The realignment of State Highway 88 prompted Doug Hall to obtain a High Court injunction last year, after concerns over access issues for his Anzac Ave-based transport business.
That action resulted in the council being ordered to pay plaintiffs' costs of $79,524, expert fees of $95,605.26 and disbursements of $10,489.77, in a High Court decision from Justice Alan MacKenzie.
The plaintiffs, Anzide Properties Ltd, Hall Brothers Ltd, and Dunedin Crane Hire (2005) Ltd, had raised safety concerns about the configuration of the road, before its opening on April 5 last year.
"The council has proceeded to build the road which affects their properties and their businesses, in reliance upon a decision of the council, which it has accepted was improperly made," the decision noted.
"The road is, it seems, in place with no proper legal basis."
Dunedin Mayor Dave Cull said last night "it would be fair to say council did not handle things in an ideal way".
"[The decision was] the cumulation of a process that started with the development of the stadium, and the development of SH88 was by any measure fast-tracked to accommodate the need to have everything ready for the start of the Rugby World Cup.".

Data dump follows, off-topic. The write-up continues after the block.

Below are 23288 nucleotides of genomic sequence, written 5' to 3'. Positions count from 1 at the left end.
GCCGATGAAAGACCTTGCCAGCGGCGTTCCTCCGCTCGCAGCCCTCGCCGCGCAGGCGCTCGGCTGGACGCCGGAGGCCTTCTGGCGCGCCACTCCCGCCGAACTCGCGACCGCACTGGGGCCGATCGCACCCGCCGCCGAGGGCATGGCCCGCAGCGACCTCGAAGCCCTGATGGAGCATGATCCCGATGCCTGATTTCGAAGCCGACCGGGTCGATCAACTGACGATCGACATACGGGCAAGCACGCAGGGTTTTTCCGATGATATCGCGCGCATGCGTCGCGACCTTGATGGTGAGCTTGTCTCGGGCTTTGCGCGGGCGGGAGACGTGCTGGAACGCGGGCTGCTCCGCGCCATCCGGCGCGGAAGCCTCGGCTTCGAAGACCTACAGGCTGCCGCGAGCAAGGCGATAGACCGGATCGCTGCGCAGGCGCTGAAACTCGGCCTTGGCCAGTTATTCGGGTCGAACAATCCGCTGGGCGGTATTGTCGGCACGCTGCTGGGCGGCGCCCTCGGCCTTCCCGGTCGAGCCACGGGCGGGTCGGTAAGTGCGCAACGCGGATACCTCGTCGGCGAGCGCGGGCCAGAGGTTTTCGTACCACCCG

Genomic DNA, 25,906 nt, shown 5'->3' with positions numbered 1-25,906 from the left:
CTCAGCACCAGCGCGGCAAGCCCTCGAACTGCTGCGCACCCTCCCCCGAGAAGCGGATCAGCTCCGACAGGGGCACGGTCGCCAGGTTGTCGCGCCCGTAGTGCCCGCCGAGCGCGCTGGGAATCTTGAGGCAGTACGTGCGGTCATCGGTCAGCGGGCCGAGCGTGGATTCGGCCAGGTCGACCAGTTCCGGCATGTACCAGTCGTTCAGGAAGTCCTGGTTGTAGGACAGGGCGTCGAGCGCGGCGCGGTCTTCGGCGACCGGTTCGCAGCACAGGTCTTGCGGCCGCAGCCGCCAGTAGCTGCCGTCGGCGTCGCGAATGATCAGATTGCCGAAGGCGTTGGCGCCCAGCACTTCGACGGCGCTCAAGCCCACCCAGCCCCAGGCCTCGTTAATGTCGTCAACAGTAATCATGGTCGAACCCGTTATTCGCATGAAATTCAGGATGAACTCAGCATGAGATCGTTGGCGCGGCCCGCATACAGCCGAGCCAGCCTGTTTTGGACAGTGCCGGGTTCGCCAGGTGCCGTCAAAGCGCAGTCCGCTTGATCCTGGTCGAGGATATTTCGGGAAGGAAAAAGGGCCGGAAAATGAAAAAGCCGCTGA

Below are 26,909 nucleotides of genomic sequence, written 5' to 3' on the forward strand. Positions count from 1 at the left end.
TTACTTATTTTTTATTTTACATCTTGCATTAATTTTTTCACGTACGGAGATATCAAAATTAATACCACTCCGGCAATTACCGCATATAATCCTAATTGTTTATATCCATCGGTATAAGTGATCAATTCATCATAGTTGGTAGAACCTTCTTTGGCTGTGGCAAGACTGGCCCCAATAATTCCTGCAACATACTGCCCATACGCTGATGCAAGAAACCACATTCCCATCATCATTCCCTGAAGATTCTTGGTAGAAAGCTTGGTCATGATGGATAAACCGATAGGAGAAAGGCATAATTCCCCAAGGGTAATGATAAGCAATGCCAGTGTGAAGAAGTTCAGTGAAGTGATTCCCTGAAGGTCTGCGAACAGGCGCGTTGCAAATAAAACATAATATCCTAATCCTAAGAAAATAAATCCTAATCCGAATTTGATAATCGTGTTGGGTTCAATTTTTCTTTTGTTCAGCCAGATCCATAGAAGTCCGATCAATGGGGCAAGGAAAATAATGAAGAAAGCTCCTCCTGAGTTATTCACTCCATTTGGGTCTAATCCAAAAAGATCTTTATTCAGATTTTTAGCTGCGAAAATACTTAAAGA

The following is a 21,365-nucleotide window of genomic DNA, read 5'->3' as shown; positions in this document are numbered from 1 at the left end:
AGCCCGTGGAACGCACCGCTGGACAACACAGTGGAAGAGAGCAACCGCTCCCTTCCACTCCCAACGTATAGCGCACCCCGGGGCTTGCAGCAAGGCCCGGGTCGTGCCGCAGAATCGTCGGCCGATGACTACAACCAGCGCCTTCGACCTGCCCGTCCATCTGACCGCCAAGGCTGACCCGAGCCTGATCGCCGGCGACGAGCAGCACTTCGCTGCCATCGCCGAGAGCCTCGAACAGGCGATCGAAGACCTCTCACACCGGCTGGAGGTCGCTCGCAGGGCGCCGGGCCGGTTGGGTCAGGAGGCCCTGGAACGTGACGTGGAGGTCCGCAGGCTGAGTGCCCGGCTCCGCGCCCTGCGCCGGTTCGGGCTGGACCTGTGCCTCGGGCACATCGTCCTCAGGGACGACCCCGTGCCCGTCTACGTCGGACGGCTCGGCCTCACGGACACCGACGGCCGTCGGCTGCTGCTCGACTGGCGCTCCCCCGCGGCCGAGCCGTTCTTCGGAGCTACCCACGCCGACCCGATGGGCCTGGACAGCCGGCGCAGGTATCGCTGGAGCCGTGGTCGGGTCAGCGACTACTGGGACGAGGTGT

Asked if heads would roll over the council's handling of the saga, Mr Cull replied "No".
"I think things in hindsight could have been handled better ... Given the circumstances before the World Cup, there was a lot of pressure to get things done in a hurry.
"A few things slipped, it's fair to say. At the time, council did not make the best decisions, but they probably made it in good faith, so that is the way it is."
He said "considerable efforts" went into trying to find a solution for both parties.
Mr Cull, who did not know if costs had been paid, said "no-one wants additional costs", but it was better to know the costs now so the issue could be resolved.
"The important thing now is to find the best accommodation that suits Mr Hall, the council and the community at the most efficient cost."
In June the ODT reported the council had spent $300,000 on the roading dispute, with the final cost expected to be much higher.
Mr Hall referred comment on the decision to his lawyer, but echoed the same message as Mr Cull, that both parties were working together to find a solution.
The decision noted the dispute dates back to 2007, after the council developed a proposal for the realignment, and issued a notice of requirement in June the following year.
Anzide was listed as an affected party, but in June 2010, the council decided to realign the arterial route so it ran adjacent to the affected land, but not across it.
"It did not notify any of the plaintiffs of its intention to make that change. It now accepts that it should have done so," the decision noted.
Temporary access proposed by the plaintiffs allowed them partial use of the road, but restricted the full use of the entire roading scheme planned for the new road, the judgement noted.
Mr Cull, when asked for a timeframe in sorting out the road layout and the still-switched off traffic lights, replied; "as soon as possible".